…and consumes inordinate land area vs power generated (thanks Attilla).

Via Jonathan Adler at the Volokh Conspiracy:

A new California law mandate that one-third of the state’s electricity come from “renewable” sources by 2020.  What will this mean in practice?  Robert Bryce explored some of the numbers in an NYT op-ed last week.

The state’s peak electricity demand is about 52,000 megawatts. Meeting the one-third target will require (if you oversimplify a bit) about 17,000 megawatts of renewable energy capacity. Let’s assume that California will get half of that capacity from solar and half from wind. Most of its large-scale solar electricity production will presumably come from projects like the $2 billion Ivanpah solar plant, which is now under construction in the Mojave Desert in southern California. When completed, Ivanpah, which aims to provide 370 megawatts of solar generation capacity, will cover 3,600 acres — about five and a half square miles.

The math is simple: to have 8,500 megawatts of solar capacity, California would need at least 23 projects the size of Ivanpah, covering about 129 square miles, an area more than five times as large as Manhattan. While there’s plenty of land in the Mojave, projects as big as Ivanpah raise environmental concerns. In April, the federal Bureau of Land Management ordered a halt to construction on part of the facility out of concern for the desert tortoise, which is protected under the Endangered Species Act.

Wind energy projects require even more land. The Roscoe wind farm in Texas, which has a capacity of 781.5 megawatts, covers about 154 square miles. Again, the math is straightforward: to have 8,500 megawatts of wind generation capacity, California would likely need to set aside an area equivalent to more than 70 Manhattans. Apart from the impact on the environment itself, few if any people could live on the land because of the noise (and the infrasound, which is inaudible to most humans but potentially harmful) produced by the turbines.

In short, while wind and solar power result in lower greenhouse gas emissions, they require large amounts of land — and that’s not even including the need for transmission lines, or the energy and material requirements of facility construction. In the case of wind turbines, it takes approximately 50 tons of steel to build a single megawatt of capacity. Yet a single megawatt of gas turbine capacity can be built with less than one-quarter ton.

Renewable energy sources have their place, but they should not be oversold. Wind and solar may reduce greenhouse gas emissions, but at the expense of other environmental impacts — impacts that should also be considered.

Ethanol depletes food stock and drives up food prices.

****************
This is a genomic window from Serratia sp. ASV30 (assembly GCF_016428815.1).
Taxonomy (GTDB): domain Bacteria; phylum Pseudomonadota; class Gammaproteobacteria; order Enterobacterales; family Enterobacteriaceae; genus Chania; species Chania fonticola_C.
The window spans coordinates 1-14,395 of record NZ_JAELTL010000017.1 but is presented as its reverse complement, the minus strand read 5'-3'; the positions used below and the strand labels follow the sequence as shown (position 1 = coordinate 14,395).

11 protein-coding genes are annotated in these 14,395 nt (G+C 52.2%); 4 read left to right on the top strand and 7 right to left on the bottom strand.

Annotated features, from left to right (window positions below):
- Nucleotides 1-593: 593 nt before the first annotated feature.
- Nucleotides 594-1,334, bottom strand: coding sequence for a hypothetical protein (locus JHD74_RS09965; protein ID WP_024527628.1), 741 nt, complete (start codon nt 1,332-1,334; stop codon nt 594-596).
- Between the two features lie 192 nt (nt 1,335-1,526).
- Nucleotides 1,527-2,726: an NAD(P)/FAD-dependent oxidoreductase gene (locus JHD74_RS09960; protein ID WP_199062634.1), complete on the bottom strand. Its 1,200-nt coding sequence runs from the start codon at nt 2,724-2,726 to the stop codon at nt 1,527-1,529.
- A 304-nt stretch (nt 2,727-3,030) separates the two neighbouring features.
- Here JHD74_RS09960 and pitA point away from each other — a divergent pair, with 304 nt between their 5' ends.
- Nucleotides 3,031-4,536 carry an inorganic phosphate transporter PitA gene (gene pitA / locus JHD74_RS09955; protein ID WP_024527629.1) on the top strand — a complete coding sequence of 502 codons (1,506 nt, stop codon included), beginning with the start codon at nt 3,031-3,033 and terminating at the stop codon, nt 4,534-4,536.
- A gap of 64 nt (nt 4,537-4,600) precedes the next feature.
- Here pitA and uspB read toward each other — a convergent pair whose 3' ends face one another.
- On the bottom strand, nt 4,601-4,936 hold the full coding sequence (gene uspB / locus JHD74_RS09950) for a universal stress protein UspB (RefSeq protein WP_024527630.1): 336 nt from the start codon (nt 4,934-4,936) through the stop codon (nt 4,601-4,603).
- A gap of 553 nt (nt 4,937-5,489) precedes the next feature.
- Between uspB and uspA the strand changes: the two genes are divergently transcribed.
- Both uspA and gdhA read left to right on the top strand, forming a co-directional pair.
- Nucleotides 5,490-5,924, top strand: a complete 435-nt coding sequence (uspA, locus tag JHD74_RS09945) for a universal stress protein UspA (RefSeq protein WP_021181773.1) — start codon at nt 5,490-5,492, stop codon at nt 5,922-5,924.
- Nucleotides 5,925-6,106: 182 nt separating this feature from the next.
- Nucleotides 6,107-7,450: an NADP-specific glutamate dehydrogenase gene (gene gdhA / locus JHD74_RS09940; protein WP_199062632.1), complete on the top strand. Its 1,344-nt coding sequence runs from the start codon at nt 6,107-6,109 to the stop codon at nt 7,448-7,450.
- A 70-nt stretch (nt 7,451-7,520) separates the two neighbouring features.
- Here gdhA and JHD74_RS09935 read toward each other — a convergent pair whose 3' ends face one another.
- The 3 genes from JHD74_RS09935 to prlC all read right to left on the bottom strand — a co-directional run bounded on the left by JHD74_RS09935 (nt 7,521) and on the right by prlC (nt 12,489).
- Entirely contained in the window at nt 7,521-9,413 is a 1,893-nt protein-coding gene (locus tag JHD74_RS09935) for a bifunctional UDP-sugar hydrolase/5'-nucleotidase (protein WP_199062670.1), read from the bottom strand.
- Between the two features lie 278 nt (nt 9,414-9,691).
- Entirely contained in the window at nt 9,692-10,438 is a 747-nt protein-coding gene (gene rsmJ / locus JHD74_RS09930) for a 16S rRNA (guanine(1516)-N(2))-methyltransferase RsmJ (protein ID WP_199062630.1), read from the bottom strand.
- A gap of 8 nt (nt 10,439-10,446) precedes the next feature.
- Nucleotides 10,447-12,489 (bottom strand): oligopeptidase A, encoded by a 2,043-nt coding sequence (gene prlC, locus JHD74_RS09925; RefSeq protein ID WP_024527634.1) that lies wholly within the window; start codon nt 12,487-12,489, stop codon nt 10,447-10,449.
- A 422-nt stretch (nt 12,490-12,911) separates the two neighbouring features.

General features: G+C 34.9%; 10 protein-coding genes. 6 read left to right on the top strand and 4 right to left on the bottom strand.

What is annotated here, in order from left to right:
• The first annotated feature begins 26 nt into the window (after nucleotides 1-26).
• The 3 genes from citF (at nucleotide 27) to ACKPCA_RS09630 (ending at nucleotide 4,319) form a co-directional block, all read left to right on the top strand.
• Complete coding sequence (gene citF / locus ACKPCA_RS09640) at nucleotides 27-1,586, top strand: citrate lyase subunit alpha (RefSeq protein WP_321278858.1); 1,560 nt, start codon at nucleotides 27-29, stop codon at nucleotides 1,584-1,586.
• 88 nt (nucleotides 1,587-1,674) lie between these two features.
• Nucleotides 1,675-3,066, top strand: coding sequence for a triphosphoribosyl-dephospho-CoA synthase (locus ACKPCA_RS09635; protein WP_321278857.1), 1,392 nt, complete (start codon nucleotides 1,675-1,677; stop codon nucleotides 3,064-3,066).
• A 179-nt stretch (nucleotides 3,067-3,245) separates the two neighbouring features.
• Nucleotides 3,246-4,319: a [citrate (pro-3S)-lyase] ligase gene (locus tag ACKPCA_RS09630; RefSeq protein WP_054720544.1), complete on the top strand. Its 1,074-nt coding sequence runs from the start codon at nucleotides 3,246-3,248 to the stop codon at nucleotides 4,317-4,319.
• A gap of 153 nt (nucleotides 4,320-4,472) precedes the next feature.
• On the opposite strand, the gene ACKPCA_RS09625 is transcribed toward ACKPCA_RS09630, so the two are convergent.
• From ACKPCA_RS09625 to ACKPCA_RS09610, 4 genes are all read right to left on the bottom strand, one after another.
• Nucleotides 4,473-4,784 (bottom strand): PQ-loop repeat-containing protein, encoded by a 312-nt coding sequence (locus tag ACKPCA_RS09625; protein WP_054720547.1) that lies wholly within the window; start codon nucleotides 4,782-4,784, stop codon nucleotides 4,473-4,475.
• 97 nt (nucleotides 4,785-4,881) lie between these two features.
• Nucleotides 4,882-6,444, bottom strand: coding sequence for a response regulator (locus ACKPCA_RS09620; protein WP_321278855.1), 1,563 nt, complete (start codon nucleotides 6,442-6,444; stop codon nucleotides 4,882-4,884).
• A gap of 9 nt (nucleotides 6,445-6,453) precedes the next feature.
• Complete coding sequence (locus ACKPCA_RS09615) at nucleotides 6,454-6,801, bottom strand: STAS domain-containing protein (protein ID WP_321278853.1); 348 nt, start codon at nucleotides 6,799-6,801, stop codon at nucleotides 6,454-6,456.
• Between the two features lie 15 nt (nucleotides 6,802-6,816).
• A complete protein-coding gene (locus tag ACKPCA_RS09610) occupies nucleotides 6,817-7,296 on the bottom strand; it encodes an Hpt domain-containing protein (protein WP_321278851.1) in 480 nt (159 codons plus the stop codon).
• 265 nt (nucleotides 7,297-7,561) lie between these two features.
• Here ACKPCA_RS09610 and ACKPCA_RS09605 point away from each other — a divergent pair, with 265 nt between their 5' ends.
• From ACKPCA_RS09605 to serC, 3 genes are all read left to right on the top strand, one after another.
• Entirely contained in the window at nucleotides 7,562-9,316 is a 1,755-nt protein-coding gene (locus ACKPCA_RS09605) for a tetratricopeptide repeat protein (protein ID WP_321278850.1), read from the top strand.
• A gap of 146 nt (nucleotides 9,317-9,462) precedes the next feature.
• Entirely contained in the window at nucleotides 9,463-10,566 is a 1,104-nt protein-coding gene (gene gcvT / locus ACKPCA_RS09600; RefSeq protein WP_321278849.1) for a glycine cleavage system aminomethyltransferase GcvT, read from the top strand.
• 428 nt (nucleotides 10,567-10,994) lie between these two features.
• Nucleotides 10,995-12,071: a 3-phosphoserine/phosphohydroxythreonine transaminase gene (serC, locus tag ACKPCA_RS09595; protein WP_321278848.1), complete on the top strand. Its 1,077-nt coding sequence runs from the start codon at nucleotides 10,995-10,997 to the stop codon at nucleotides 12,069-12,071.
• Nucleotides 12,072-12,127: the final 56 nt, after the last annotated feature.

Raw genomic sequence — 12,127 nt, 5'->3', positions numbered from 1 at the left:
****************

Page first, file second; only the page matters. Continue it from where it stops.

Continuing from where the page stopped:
Food prices in the United States increased six-tenths of one percent in February, going up at the highest rate since September 2008. Because food is a necessity, Americans are spending higher percentages of incomes on it, leaving less to buy other goods that might help the economy.

If you want a look at one of the culprits, glance outside at your driveway or along the curb in front of your home. That’s right: Your car is helping drive food prices up.

Much of the gasoline Americans use to fuel cars and trucks contains ethanol produced from corn. It’s a federal mandate; gasoline companies are required to use at least 12 billion gallons of ethanol this year. By 2015, they must blend at least 15 billions gallons of ethanol into their fuels.

Most of them don’t object – because they receive government subsidies of 45 cents per gallon for producing ethanol blends. That costs taxpayers about $31 billion a year.

Ethanol is consuming higher and higher percentages of the corn produced in this country. By next year, as much as 30 percent of the corn grown here may go to ethanol plants, according to one estimate. That diverts corn from food production – raising the cost of a variety of items we consume.

What has been the response from government?

Banned incandescent light bulbs – lost US based jobs.

The last major U.S. factory making ordinary incandescent light bulbs will soon be closing. When it does, the remaining 200 workers at the Winchester, Va., plant, about 70 miles west of Washington, D.C., will lose their jobs, marking a small, sad exit for a product that began with Thomas Alva Edison’s innovations in the 1870s.

Shut down oil production in the Gulf of Mexico – lost US based jobs.

Joseph Mason, author of  “The Economic Cost of a Moratorium on Offshore Oil and Gas Exploration to the Gulf Region,” estimated that the new regional job losses due to the moratorium on offshore oil production in the Gulf region is now 13,000 –  up from his original estimate of 8,000.

Mason also estimated the national job losses to have increased from 12,000 to 19,000; regional wage losses to be $800 million, up from $500 million; national wage losses to be $1.1 billion, up from $700 million; lost tax revenues on the state and local level to be $155 million, up from $100 million; and lost tax revenues on the national level to be $350 million, up from $200 million.

They wasted taxpayer money on “green” jobs.

The president no longer admits that his administration’s policies will increase energy prices, preferring to spin fantasies about millions of “green jobs.” But as Politico reports, “Nearly three years into Obama’s presidency, the White House can’t point to much solid evidence that significant numbers of Americans are scoring the green jobs the president has been touting.”

Nor will they, because green jobs are a chimera. The numbers touted by the administration — Obama claimed that he would create 5 million green jobs in 10 years — are plucked out of thin air. The administration claims that 225,000 green jobs were either created “or saved” by $80 billion in stimulus spending. But that escape hatch phrase — “or saved” — prevents any kind of serious accounting. Besides, as Ed Morrissey of Hot Air calculates, if those numbers were accurate, it would mean a $355,555.56 taxpayer subsidy per green job.